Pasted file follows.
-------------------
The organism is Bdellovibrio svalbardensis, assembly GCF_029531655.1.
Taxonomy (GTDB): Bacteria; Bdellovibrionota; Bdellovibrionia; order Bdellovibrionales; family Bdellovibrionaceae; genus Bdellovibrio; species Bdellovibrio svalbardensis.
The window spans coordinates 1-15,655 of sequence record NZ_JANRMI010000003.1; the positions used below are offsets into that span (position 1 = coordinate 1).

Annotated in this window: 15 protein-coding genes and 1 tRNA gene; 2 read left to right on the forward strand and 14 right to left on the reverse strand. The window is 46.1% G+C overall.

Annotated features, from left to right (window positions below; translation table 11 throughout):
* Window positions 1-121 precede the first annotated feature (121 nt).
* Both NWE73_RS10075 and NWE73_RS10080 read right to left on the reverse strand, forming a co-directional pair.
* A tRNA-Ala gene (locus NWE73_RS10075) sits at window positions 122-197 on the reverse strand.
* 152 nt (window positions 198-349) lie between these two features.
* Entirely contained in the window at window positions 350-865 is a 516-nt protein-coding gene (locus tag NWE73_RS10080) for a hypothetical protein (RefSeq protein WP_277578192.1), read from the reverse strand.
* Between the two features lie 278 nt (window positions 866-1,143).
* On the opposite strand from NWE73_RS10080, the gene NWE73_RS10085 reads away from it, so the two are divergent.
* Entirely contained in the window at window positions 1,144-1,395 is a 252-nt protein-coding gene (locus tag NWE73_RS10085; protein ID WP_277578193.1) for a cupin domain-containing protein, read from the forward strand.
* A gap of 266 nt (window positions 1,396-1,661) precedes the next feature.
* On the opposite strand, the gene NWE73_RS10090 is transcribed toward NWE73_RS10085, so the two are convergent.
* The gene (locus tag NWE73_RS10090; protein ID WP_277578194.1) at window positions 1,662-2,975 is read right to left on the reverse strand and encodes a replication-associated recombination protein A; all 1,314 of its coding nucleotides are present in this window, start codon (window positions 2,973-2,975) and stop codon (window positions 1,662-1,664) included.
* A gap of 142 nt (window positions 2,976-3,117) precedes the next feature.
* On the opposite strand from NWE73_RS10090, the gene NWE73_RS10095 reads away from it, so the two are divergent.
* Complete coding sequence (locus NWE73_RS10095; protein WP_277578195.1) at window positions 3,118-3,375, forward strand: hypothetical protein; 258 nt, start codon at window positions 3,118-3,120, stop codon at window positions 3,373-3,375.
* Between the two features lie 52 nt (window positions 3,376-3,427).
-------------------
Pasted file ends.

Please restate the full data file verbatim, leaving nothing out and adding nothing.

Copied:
The organism is Bdellovibrio svalbardensis, assembly GCF_029531655.1.
Taxonomy (GTDB): Bacteria; Bdellovibrionota; Bdellovibrionia; order Bdellovibrionales; family Bdellovibrionaceae; genus Bdellovibrio; species Bdellovibrio svalbardensis.
The window spans coordinates 1-15,655 of sequence record NZ_JANRMI010000003.1; the positions used below are offsets into that span (position 1 = coordinate 1).

Annotated in this window: 15 protein-coding genes and 1 tRNA gene; 2 read left to right on the forward strand and 14 right to left on the reverse strand. The window is 46.1% G+C overall.

Annotated features, from left to right (window positions below; translation table 11 throughout):
* Window positions 1-121 precede the first annotated feature (121 nt).
* Both NWE73_RS10075 and NWE73_RS10080 read right to left on the reverse strand, forming a co-directional pair.
* A tRNA-Ala gene (locus NWE73_RS10075) sits at window positions 122-197 on the reverse strand.
* 152 nt (window positions 198-349) lie between these two features.
* Entirely contained in the window at window positions 350-865 is a 516-nt protein-coding gene (locus tag NWE73_RS10080) for a hypothetical protein (RefSeq protein WP_277578192.1), read from the reverse strand.
* Between the two features lie 278 nt (window positions 866-1,143).
* On the opposite strand from NWE73_RS10080, the gene NWE73_RS10085 reads away from it, so the two are divergent.
* Entirely contained in the window at window positions 1,144-1,395 is a 252-nt protein-coding gene (locus tag NWE73_RS10085; protein ID WP_277578193.1) for a cupin domain-containing protein, read from the forward strand.
* A gap of 266 nt (window positions 1,396-1,661) precedes the next feature.
* On the opposite strand, the gene NWE73_RS10090 is transcribed toward NWE73_RS10085, so the two are convergent.
* The gene (locus tag NWE73_RS10090; protein ID WP_277578194.1) at window positions 1,662-2,975 is read right to left on the reverse strand and encodes a replication-associated recombination protein A; all 1,314 of its coding nucleotides are present in this window, start codon (window positions 2,973-2,975) and stop codon (window positions 1,662-1,664) included.
* A gap of 142 nt (window positions 2,976-3,117) precedes the next feature.
* On the opposite strand from NWE73_RS10090, the gene NWE73_RS10095 reads away from it, so the two are divergent.
* Complete coding sequence (locus NWE73_RS10095; protein WP_277578195.1) at window positions 3,118-3,375, forward strand: hypothetical protein; 258 nt, start codon at window positions 3,118-3,120, stop codon at window positions 3,373-3,375.
* Between the two features lie 52 nt (window positions 3,376-3,427).